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Guatemala - on hold

Volunteering, Spanish lessons and Volcano Trek


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Discover Guatemala

Conservation, adventure and charm.

Join a team of leapers and head off to Guatemala - the new 'happening' destination in Central America. With a foot in both the Caribbean and Pacific Oceans, a string of majestic volcanoes running through its core, highlands, rainforests, glorious sandy beaches and the breath-taking crater Lake of Atitlan, we can see why…

Get on board with this road trip through Guatemala's highlights as you arrive in the historical city of Antigua to hike Acatenango volcano, learn spanish and enjoy local cooking lessons before heading off to beautiful Lake Atitlan where you can kayak on the lake and chill. Next up it's off North to the tropical jungle where you will experience the Mayan ruins of Tikal and Semuc Champey.

This destination is having its moment for the traveller looking for an 'off beat' destination full of cultural charm and intoxicating adventure, time to visit before the masses arrive.

A Guatemalan team road trip through the highlights of Antigua, Lake Atitlan and the Mayan ruins of Tical and Semuc Champey.

Program Itinerary

Your time will be split across Antigua, Lake Atitlan and Tikal.

The following is a sample itinerary.

Week 1

Acatenango Volcano and Antigua Volcano Trek and exploring

Welcome to Antigua

Just an hour from Guatemala City Airport, you’ll start and end the program with a few days in Antigua. The former capital of Guatemala, Antigua, is a UNESCO World Heritage Site – an immaculately preserved colonial city with cobbled streets and ringed by spectacular volcanoes.

Antigua is also the party town of Guatemala. Cool bars and cafes boasting craft beers and single origin coffees plus lots to enjoy outside the city such as day trips to visit Mayan villages around Lake Atitlan as well as the coffee plantations.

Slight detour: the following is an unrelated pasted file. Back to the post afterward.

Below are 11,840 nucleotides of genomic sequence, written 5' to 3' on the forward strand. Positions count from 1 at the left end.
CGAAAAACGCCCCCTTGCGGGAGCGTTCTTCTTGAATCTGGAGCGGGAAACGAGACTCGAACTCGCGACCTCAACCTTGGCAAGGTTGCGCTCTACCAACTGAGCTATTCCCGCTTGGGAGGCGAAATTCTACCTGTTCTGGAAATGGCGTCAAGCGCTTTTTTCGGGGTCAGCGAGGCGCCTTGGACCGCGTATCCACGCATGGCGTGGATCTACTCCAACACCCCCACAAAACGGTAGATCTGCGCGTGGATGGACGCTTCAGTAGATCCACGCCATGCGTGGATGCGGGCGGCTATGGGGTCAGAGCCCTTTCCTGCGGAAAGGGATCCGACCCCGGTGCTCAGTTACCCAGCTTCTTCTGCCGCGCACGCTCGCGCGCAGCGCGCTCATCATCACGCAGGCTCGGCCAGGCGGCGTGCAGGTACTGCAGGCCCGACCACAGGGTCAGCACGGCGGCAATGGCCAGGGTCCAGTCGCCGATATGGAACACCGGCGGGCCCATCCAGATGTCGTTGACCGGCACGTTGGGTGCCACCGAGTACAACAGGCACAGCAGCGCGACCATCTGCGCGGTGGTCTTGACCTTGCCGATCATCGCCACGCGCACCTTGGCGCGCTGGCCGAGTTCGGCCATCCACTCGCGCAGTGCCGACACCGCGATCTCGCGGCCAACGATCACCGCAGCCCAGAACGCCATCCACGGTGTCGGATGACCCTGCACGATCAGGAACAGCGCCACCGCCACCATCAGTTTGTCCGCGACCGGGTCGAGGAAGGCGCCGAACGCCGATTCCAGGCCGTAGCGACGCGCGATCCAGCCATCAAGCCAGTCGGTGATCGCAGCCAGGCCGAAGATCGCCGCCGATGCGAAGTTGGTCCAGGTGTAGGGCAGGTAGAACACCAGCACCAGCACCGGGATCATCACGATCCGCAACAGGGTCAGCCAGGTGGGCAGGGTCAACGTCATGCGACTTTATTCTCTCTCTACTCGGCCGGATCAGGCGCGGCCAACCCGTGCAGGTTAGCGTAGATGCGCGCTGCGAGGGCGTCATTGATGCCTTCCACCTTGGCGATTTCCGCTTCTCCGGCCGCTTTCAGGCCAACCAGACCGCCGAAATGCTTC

City Exploration

Here we’ve linked up with a wonderful organisation called Cambio/Nino’s de Guatemala (NDG). NDG run not for profit commercial enterprises across the world and put all the money into funding schools for kids in Guatemala who would otherwise lack adequate education.

To get you accliamatise pre-volcano climb you will spend a few days here, living with a local family, learning some spanish and exploring the sights, including visiting the Jade museum and walking around Antigua Old Town.


While here you will take part in vital reforestation efforts in Antigua replanting trees into the national parks to encourage new growth. You will work in your Leap team and work alongside the locals where you will make a real collaborative conservation effort here in beautiful Antigua. This reforestation project is called "Vivero de Cerro del Machen".

Before embarking on the big trek you will go on a tour of a coffee plantation and visit markets and shops to buy items for the volcano hike.

The Big Trek

Within the first week in Antigua, you will take time out to climb the Acatenago Volcano (3967m) or the Pacaya Volcano (whether dependent). The Pacaya Volcano is a slightly easier option but it is still spectacular and you get up close to molten lava. The Pacaya option is a one day trek so you would return back for the night at Adra hostel and have the next day off. The Acatenago however is an overnight hike with Tropico.